An operator flying from a priority area will be allowed to operate 14 weekly departures from the same RCS airport and qualify for the subsidy. For other routes covered under the RCS, the limit remains seven weekly flights. While retaining the exclusivity clause, which allows only one operator to fly on a particular route for three years, the selected airline can now issue no-objection certificates to other airline operators willing to operate on its RCS route.

Another move, though not a part of the bid criteria, that is likely to see an increase in participation is the exemption of SAOs from the goods and services tax (GST) on disbursement of the government subsidy. According to an MoCA notification, disbursement of the subsidy will be exempt from GST for a period of one year after commencement of RCS operations to any of the 13 airports which have been connected since the scheme came into effect. These airports are Shimla, Bathinda, Nanded, Kadapa, Gwalior, Porbandar, Kandla, Puducherry, Ludhiana, Mysore, Vijayanagar, Bikaner and Jaisalmer.

Progress of bids in Round 2

A total of 141 initial and 55 counter proposals have been received by the MoCA in the second round. The initial proposals were for 502 routes connecting 126 airports and helipads. These include 49 unserved and 15 underserved airports as well as 24 helipads.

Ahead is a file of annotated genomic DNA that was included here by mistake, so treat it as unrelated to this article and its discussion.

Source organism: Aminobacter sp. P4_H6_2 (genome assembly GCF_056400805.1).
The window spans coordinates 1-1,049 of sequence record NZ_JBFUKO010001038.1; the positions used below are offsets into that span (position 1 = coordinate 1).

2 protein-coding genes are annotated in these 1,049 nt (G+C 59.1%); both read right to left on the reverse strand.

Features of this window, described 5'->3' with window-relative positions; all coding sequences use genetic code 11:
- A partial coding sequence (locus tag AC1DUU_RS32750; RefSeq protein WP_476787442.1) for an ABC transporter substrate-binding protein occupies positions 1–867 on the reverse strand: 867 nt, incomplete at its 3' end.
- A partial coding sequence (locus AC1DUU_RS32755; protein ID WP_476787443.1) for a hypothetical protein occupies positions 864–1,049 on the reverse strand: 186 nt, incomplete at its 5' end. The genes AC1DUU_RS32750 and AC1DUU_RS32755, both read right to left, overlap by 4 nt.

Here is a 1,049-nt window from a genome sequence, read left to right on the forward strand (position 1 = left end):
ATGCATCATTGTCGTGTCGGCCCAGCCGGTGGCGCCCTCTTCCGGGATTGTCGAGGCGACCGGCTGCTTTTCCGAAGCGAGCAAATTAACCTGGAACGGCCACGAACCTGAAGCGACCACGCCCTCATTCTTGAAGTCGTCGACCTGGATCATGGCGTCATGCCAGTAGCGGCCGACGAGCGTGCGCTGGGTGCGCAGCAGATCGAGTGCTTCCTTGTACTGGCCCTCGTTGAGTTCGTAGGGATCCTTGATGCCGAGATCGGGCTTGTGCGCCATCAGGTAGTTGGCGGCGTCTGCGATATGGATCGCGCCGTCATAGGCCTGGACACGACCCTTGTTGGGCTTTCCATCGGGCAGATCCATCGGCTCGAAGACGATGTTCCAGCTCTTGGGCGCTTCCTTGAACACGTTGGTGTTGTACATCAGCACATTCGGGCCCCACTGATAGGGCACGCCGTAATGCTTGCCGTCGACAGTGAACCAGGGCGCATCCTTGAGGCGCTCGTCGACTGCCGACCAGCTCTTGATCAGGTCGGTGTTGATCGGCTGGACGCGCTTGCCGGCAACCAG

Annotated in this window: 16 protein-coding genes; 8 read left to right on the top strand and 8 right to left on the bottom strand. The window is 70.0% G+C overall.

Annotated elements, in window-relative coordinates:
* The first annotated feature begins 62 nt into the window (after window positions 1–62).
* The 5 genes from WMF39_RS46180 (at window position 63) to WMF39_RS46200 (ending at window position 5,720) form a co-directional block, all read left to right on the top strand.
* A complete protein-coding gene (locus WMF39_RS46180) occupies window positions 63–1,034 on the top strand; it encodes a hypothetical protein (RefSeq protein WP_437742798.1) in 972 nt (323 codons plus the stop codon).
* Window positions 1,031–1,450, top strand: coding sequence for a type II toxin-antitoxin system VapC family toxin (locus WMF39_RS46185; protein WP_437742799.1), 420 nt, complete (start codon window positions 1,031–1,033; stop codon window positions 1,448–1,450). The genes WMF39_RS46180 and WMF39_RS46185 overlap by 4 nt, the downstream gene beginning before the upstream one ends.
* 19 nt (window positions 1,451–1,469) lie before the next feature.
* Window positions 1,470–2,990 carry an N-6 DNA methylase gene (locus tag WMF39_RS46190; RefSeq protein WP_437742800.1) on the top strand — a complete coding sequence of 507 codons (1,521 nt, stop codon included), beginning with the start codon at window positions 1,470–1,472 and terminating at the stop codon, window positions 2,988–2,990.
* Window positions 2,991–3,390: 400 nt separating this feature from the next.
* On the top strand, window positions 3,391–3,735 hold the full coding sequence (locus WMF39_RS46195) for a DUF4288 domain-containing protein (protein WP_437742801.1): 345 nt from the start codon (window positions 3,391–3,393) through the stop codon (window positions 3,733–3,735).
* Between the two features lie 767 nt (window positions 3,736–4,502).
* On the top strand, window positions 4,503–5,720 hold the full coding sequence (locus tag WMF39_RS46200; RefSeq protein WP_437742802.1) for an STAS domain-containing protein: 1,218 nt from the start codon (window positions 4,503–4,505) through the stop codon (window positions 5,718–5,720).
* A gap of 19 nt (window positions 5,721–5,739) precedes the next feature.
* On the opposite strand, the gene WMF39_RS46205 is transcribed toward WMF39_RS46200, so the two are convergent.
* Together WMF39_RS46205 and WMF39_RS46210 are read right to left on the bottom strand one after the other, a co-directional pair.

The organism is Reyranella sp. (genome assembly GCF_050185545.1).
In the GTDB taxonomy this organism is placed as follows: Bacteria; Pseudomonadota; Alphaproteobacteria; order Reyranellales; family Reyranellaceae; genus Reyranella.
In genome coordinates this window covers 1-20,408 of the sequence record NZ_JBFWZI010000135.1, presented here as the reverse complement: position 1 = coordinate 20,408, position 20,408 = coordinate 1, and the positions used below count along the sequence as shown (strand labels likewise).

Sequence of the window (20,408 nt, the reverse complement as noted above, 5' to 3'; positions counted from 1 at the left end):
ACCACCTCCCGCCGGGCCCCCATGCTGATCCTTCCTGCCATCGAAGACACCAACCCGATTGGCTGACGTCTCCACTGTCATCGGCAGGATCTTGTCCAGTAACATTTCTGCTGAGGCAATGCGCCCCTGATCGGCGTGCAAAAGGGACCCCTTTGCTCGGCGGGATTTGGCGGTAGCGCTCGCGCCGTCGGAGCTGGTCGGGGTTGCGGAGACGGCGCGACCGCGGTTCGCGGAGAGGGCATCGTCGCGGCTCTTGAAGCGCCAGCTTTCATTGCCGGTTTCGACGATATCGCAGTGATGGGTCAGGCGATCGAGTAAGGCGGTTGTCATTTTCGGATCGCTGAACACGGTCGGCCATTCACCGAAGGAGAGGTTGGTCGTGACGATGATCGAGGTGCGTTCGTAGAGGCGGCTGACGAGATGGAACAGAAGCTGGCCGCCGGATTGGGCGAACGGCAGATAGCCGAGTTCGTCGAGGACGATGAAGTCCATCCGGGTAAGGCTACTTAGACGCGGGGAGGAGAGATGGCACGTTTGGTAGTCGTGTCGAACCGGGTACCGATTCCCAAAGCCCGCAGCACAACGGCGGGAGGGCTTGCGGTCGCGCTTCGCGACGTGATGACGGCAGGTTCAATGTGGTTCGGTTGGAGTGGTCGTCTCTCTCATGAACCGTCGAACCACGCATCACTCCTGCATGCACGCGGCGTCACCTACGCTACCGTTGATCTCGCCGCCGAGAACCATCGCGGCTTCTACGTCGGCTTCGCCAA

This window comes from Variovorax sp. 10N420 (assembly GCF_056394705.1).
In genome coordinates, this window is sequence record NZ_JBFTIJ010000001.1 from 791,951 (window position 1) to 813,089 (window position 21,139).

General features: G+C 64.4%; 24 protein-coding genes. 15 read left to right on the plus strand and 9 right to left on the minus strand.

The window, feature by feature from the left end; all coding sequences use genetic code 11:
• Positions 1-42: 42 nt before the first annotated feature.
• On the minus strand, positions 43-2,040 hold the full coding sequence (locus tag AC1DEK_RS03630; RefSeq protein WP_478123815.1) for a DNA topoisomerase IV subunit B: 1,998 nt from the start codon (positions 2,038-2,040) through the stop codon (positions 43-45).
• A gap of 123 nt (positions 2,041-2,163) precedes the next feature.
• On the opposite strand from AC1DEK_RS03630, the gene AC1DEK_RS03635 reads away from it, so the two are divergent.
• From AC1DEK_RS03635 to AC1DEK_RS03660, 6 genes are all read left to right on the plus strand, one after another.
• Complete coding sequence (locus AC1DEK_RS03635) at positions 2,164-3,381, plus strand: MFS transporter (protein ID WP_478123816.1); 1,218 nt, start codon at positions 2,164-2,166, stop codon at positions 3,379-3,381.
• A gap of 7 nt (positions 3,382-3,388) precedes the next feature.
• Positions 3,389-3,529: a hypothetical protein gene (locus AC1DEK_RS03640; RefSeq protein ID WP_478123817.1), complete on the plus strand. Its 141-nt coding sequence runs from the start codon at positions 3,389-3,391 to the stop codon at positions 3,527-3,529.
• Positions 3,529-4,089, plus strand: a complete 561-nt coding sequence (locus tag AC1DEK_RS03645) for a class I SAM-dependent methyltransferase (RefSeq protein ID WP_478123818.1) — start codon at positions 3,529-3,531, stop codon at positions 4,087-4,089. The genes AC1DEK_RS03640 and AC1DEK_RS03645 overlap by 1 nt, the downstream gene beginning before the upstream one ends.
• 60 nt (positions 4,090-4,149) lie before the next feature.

Airlines and helicopter operators bid for routes between airports through an online auction where the name of the bidder is not known. The financial bids are then made available to the bidders to invite counter bids. The routes are finally awarded to the operator that asks for the lowest financial support from the government, that is, the lowest VGF. According to media reports, 17 companies had originally submitted bids with 141 proposals. Against this, 55 counter proposals have been received from 10 applicants.

Status of routes awarded in Round 1

In the first round, the MoCA received 45 initial proposals from 11 bidders, covering more than 200 regional routes. Of these, 128 routes connecting 70 airports were awarded to five airlines – Alliance Air, SpiceJet, Turbo Megha Airways, Air Odisha and Air Deccan. Besides, MoUs were signed with almost all the state governments, including those of Bihar, Punjab, Tamil Nadu, Telangana, Maharashtra and Puducherry, to promote regional air connectivity.